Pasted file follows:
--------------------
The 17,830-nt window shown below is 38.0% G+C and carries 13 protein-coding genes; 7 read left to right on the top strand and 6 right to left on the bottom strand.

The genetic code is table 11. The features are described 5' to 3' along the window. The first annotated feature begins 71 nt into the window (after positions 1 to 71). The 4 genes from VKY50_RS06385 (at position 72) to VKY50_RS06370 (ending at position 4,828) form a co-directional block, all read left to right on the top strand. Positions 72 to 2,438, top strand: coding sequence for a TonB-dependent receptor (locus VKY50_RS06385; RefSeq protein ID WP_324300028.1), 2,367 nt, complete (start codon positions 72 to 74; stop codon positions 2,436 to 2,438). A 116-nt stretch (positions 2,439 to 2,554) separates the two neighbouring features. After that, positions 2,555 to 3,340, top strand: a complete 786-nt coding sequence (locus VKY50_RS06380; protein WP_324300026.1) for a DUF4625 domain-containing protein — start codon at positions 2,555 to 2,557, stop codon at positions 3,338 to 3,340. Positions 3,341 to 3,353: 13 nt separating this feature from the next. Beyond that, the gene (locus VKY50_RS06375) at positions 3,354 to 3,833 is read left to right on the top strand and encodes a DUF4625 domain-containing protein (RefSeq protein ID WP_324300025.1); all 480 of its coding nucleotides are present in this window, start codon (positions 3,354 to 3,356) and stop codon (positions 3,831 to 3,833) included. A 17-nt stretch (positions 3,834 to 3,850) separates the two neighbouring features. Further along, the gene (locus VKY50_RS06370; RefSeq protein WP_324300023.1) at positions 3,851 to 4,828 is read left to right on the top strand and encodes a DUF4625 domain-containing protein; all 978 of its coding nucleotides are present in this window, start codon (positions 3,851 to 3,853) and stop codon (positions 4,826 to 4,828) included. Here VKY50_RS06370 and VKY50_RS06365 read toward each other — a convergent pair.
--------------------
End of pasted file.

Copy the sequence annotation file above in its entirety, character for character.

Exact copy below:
The 17,830-nt window shown below is 38.0% G+C and carries 13 protein-coding genes; 7 read left to right on the top strand and 6 right to left on the bottom strand.

The genetic code is table 11. The features are described 5' to 3' along the window. The first annotated feature begins 71 nt into the window (after positions 1 to 71). The 4 genes from VKY50_RS06385 (at position 72) to VKY50_RS06370 (ending at position 4,828) form a co-directional block, all read left to right on the top strand. Positions 72 to 2,438, top strand: coding sequence for a TonB-dependent receptor (locus VKY50_RS06385; RefSeq protein ID WP_324300028.1), 2,367 nt, complete (start codon positions 72 to 74; stop codon positions 2,436 to 2,438). A 116-nt stretch (positions 2,439 to 2,554) separates the two neighbouring features. After that, positions 2,555 to 3,340, top strand: a complete 786-nt coding sequence (locus VKY50_RS06380; protein WP_324300026.1) for a DUF4625 domain-containing protein — start codon at positions 2,555 to 2,557, stop codon at positions 3,338 to 3,340. Positions 3,341 to 3,353: 13 nt separating this feature from the next. Beyond that, the gene (locus VKY50_RS06375) at positions 3,354 to 3,833 is read left to right on the top strand and encodes a DUF4625 domain-containing protein (RefSeq protein ID WP_324300025.1); all 480 of its coding nucleotides are present in this window, start codon (positions 3,354 to 3,356) and stop codon (positions 3,831 to 3,833) included. A 17-nt stretch (positions 3,834 to 3,850) separates the two neighbouring features. Further along, the gene (locus VKY50_RS06370; RefSeq protein WP_324300023.1) at positions 3,851 to 4,828 is read left to right on the top strand and encodes a DUF4625 domain-containing protein; all 978 of its coding nucleotides are present in this window, start codon (positions 3,851 to 3,853) and stop codon (positions 4,826 to 4,828) included. Here VKY50_RS06370 and VKY50_RS06365 read toward each other — a convergent pair.